Within this base, there is a tendency towards impunity. In this case, it is not just having money and friends in high places, though that helps. It’s also about who you pray to, and the color of your skin. We should not normalize it any longer.

What the defense presented was not just a defense of Trump, on the merits. That never happened. It was making him a victim. It was a good exercise in snowing over the facts. They presented the theory that this disenfranchised Trump voters. This is precisely because Trump was trying to disenfranchise people of color, who live in urban cores. This is part of the white supremacy we are victims story. Whites (male and Christian) are the only ones who should vote. Black and brown people should not. As I write, states are once again trying to limit the votes of people they don’t want to vote.

They also told us that this was a “constitutional cancel culture.” In the broader persecution complex of the far right, the left will end up putting them in concentration camps. This is, after all, white genocide. Never mind that the right has been using the classification elimination language for decades. The defense of the former president was built on grievance politics and white identity politics. This is why his base responded so well to it in places like 4Chan.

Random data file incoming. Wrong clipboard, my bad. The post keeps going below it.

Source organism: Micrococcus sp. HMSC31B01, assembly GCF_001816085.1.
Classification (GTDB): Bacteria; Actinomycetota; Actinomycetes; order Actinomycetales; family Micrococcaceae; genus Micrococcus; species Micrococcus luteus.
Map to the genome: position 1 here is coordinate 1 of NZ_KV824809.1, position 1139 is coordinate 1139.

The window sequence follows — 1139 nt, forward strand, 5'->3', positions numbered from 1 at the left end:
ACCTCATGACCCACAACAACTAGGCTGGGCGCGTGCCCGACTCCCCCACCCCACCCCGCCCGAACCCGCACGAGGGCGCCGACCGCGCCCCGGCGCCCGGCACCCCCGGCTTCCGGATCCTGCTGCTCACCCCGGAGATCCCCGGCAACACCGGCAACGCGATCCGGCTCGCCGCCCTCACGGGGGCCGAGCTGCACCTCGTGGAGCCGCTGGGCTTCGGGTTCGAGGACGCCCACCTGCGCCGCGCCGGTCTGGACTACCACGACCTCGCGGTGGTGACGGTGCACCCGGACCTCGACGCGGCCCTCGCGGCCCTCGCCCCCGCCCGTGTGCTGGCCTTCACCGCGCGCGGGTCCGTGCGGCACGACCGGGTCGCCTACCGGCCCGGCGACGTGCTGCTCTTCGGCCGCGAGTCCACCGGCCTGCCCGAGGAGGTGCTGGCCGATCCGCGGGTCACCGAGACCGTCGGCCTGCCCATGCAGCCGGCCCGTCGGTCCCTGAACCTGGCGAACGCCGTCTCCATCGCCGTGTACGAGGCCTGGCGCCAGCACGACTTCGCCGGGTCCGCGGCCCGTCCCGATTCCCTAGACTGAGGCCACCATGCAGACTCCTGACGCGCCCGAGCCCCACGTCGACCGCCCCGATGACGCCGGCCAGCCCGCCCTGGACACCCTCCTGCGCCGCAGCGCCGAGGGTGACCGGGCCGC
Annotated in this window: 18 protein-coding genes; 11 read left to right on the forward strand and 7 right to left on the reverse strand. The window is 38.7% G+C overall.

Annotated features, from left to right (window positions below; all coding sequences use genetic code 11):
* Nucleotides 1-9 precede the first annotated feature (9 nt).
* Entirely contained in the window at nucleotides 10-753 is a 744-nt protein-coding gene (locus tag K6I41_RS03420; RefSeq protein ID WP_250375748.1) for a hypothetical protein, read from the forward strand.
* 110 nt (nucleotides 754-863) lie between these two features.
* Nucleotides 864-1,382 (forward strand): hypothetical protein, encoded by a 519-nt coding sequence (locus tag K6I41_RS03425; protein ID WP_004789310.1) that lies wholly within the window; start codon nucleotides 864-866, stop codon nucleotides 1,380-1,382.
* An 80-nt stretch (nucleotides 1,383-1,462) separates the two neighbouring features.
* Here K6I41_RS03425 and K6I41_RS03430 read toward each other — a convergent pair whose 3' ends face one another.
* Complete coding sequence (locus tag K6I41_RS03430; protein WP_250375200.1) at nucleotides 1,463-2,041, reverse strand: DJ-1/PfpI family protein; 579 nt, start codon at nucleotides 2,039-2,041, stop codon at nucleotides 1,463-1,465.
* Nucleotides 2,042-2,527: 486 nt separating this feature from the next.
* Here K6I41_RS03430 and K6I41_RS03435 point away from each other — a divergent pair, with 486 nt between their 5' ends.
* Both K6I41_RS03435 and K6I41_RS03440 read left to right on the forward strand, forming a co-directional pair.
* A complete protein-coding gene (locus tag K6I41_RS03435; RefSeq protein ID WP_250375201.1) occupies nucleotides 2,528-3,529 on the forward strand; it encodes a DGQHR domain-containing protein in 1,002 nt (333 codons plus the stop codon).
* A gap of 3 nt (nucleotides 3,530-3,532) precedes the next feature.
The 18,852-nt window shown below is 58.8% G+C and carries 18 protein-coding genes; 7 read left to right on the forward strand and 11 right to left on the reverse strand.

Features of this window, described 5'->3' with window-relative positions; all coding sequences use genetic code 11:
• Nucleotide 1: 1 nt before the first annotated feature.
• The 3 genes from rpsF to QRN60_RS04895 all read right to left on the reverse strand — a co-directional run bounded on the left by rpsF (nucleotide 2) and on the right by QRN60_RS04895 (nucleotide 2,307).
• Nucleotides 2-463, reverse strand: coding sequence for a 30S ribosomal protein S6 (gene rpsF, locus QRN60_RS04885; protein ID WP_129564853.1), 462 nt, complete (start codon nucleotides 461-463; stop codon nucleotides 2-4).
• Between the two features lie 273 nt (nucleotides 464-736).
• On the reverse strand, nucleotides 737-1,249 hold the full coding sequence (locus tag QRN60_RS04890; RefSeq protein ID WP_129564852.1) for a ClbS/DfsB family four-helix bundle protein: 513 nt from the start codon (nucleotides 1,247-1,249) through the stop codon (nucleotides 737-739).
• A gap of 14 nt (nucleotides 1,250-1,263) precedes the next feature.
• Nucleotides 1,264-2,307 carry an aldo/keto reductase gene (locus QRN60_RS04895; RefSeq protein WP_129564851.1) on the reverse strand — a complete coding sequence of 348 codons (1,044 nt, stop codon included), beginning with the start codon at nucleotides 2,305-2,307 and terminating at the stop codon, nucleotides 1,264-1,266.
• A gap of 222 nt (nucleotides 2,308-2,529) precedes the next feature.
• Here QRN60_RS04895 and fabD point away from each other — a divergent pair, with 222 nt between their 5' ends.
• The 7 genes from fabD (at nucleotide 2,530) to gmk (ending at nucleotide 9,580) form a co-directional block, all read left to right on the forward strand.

This was not the best team in legal history either. The only reason they got their client out of this one, is that culture of impunity. The party of law and order cannot truly make one of their own face the music. Because if they did, they would have to admit to their role in any of this. And some were truly deeply in it.

If this was a Democrat, you can be sure that Republicans would vote to convict. And perhaps I am giving Democrats more credit than I should. I think more Democrats would put the country over the party if the shoe was reversed.

This piece has to go into the far right persecution complex. We see it every time somebody loses a job for saying things that are on the face of it, abhorrent. The most recent example is Gina Carano (who full disclosure I had to research, I had no idea who this person is. Also she violated the code of ethics of Disney, and was warned repeatedly before she was finally fired.)

She used her social media, Instagram to be specific, to compare what is happening to conservatives, to what happened to Jews before the Holocaust. This is a theme with many on the far-right. They feel that their views (I guess cheering for the ethnostate should be ok, or advocating for the killing of Jews), are not acceptable in the wider society. They also feel that their opinions on COVID are as valid as those of virologists.

They feel they are rejected by general society. Carano compared this to the early stages of the Holocaust. However, in the radical right spaces, while they reject the reality of the Holocaust (and some would like to repeat it), they claim the left wants to send them to reeducation camps. Incidentally, the talk of camps and even death camps is growing in these spaces. And to be brutally honest, they are the ones engaged in the classification that precedes genocides. Apparently rejecting these radical views is the same kind of classification that leads to genocides. Remember, they are convinced we have a white genocide underway, as well as an attack on family values and core Christian views.